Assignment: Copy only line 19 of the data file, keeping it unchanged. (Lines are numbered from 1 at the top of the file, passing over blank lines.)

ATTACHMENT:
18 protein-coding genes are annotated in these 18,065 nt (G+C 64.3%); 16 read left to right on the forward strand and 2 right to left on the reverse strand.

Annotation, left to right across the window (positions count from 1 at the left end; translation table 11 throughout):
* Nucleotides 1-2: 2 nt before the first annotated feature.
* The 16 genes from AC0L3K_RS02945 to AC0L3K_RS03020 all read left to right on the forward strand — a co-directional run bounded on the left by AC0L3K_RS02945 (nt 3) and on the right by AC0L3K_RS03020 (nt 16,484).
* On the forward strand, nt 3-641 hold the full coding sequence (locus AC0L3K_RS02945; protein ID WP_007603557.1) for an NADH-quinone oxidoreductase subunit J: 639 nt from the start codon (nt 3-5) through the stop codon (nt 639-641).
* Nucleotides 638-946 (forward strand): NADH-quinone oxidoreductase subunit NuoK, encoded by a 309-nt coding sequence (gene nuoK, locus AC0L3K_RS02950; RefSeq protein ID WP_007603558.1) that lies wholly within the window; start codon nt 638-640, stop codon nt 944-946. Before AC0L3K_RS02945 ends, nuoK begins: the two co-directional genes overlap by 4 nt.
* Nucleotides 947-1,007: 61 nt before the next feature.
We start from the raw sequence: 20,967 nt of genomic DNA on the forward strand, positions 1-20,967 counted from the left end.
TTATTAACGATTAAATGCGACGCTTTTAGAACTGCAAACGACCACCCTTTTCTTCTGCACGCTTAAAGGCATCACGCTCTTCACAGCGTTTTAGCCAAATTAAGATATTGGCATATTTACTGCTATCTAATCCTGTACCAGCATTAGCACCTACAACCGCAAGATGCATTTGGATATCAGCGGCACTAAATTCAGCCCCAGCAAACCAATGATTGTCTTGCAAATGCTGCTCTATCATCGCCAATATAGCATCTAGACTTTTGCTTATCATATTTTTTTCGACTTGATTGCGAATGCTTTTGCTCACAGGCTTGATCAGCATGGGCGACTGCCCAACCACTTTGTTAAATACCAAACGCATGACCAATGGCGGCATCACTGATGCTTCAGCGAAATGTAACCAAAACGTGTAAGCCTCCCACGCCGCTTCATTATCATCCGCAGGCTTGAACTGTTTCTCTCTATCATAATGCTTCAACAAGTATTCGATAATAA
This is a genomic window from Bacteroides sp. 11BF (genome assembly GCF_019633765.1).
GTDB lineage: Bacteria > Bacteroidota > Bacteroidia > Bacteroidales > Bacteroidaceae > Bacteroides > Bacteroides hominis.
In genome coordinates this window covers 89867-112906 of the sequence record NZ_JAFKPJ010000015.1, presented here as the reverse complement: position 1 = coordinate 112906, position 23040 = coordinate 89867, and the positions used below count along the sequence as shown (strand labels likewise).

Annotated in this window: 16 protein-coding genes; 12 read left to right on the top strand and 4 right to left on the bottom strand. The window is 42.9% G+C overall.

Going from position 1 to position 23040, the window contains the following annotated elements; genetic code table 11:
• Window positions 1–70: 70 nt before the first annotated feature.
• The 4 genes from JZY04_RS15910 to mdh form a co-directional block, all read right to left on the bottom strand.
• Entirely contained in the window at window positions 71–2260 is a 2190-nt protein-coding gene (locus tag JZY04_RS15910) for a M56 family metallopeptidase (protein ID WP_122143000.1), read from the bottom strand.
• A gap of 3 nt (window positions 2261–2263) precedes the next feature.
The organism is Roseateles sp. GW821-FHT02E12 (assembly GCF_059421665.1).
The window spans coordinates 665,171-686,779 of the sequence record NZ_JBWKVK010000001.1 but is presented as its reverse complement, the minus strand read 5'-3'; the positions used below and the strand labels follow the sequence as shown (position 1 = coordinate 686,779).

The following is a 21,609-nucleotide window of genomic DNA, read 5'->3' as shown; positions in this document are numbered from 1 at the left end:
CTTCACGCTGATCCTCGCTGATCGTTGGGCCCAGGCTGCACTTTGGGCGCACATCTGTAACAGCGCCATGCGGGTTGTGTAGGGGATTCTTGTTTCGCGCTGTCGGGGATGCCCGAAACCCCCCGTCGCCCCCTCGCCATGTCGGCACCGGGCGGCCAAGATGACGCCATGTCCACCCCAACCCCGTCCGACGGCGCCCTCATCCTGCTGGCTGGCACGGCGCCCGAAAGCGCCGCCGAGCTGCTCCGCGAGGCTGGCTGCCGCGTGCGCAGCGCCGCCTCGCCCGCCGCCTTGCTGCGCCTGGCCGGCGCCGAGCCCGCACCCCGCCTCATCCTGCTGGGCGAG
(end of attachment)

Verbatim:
The organism is Roseateles sp. GW821-FHT02E12 (assembly GCF_059421665.1).